- dry pattern sets-in through the work week with highs in the 80°s
- all quiet in the tropics
Although the afternoons were quite warm over the weekend with highs near 90° for most WAFB neighborhoods on both days, the humidity was agreeable making for nice afternoons.  In fact, about the only complaint most would have about the past weekend was the first half of LSU’s SEC home opener … but we’ll leave that discussion to the Sportsline guys.
Two things happen today:
(1) a weak cool front slid through the WAFB area, delivering isolated showers at best, and
(2) autumn officially begins this evening at 9:29pm CDT.
The cool front sliding through Louisiana lost much of its form: the air ahead of the front was already fairly dry so that the air-mass contrast was minimal.  IN addition, the dry air already over south Louisiana as the front arrived provided little instability for the boundary to work with as it pushed through.  As a result, the front tracked from north-to-south through the area producing very little shower activity on its way towards the Gulf.  However, dew point temperatures will display a large drop-off tonight, falling into the 50°s for most WAFB communities.  That should lead toTuesday morning lows in the upper 50° to low 60°s for those living along and north of the I-10/12 corridor -- the coolest readings since mid-May.
The work week forecast remains dry as a continental air mass (dry air from the north) settles in and remains over the region.  Lows will fall to the low to mid 60°s again for everyone on Wednesday morning and show a slow rise through the remainder of the week.  Tuesday will be the coolest of the four-day run, with metro area highs in the mid 80°s; highs for the remainder of the week will run in the upper 80°s.  But for now at least, we’re not anticipating any 90°s through the coming weekend.
So you may be wondering, “Are we done with the 90°s for 2014?”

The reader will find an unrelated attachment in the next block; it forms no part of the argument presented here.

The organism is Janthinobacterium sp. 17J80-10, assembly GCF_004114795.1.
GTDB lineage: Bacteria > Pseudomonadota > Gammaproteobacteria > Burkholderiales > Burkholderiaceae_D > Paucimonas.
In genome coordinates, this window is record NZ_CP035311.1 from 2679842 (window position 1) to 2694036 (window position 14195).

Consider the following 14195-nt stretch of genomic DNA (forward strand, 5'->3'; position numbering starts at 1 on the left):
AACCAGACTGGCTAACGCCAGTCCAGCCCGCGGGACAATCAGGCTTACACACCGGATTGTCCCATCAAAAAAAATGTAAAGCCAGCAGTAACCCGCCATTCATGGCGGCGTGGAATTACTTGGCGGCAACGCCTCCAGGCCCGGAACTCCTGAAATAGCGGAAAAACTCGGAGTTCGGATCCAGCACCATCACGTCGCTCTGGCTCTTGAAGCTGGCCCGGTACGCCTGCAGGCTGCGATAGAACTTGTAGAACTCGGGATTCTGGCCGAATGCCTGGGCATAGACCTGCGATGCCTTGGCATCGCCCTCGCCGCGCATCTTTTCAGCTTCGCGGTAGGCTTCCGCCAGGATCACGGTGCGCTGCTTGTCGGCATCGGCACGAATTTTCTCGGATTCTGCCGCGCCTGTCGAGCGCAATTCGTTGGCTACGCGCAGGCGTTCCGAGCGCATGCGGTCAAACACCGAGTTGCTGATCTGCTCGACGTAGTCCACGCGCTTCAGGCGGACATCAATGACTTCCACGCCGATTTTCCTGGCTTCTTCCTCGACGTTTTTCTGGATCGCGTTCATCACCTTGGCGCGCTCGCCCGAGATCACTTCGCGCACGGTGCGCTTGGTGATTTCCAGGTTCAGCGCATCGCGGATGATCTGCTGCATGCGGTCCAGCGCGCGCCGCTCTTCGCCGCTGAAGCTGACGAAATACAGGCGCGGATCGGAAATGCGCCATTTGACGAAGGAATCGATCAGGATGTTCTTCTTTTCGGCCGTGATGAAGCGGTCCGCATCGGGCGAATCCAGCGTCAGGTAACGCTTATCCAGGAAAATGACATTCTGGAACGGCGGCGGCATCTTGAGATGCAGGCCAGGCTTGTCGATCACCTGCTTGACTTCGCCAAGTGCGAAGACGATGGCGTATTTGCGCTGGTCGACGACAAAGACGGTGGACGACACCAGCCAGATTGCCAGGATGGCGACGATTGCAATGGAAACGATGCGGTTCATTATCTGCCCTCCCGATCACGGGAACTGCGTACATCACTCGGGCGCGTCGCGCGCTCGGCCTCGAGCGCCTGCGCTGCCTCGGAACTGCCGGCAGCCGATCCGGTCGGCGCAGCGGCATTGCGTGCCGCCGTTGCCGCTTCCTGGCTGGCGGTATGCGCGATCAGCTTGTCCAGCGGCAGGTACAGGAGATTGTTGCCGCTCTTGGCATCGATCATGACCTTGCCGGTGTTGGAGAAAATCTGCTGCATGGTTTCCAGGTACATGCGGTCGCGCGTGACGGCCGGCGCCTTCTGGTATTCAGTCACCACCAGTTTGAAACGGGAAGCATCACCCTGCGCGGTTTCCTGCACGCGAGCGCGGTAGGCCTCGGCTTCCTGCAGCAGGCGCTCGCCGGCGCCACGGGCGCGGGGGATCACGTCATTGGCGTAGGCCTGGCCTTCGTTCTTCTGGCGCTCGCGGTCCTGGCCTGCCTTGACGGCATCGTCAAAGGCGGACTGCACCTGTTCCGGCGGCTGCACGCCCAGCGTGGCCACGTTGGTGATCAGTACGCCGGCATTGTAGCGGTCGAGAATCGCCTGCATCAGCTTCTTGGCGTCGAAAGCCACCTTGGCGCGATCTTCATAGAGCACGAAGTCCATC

It’s possible, but not likely.  Baton Rouge records show that roughly 3-in-4 autumns have at least one day with a high of 90° or more.  In fact, although not very common, there have been a number of years when there were ten or more days with highs of 90° or more after the fall equinox.  But we can be hopeful: the last time there were no 90°s after September 22?  Not that long ago: back in 2008.
What about the extended outlook for the coming weekend?  Guidance is hinting at a non-tropical low developing in the Gulf over the weekend, providing decent rain chances for both Saturday and especially Sunday.
As for the tropics?  Satellite views of the Atlantic Basin show a series of poorly-organized tropical waves, none of which are hinting at any potential for development, at least over the next several days.  The atmosphere over virtually the entire tropical Atlantic remains rather hostile -- no complaints there either!

Thursday, September 18, 2014

Drier Air Arriving on Friday

By Jay Grymes & Steve Caparotta

- drier weather for Friday and the weekend
- a little cooler by the middle of next week
We started the day with clouds, patchy fog and spotty showers along the coast as expected, but the morning drive was rather uneventful weatherwise for most WAFB communities.  For the afternoon, our warm-and-moist Gulf air mass kept most of us under the clouds while we watched a broad (non-tropical) disturbance over Texas slide towards the southeast into south Louisiana.
That disturbance was running into a layer of somewhat drier air at the lower levels across the southern parishes, holding the afternoon rain potential in check for most of the viewing area.  However, as we get into the evening hours, we expect the disturbance to moisten the air sufficiently to generate some evening showers -- with a rumble or two of thunder possible as well.  What rains that do develop should generally fizzle out during the overnight hours.
We mentioned yesterday how difficult it has been to define the precise location and movement of a rather poorly-defined front that has been in play over the lower Mississippi Valley for the past few days.  That pesky boundary appears to be just about ready to slide southward and it likely dissipates as it does.  This should allow a drier (less humid) air mass to move over the WAFB viewing area - - just in time for the weekend.
We’ll keep spotty showers in the coastal forecast for the early morning hours and add in a little light, patchy fog for the Friday morning commute and bus-ride, but most of us start the day on the dry-side with sunrise temps for the Red Stick running around 70° or so.  Friday highs will edge up to around 90° for metro Baton Rouge under fair to partly-cloudy skies.  While we can’t say “absolutely rain-free” for Friday afternoon, we’ve got spotty showers at best for the afternoon and evening: great news for ‘Live After Five’ and high-school football fans!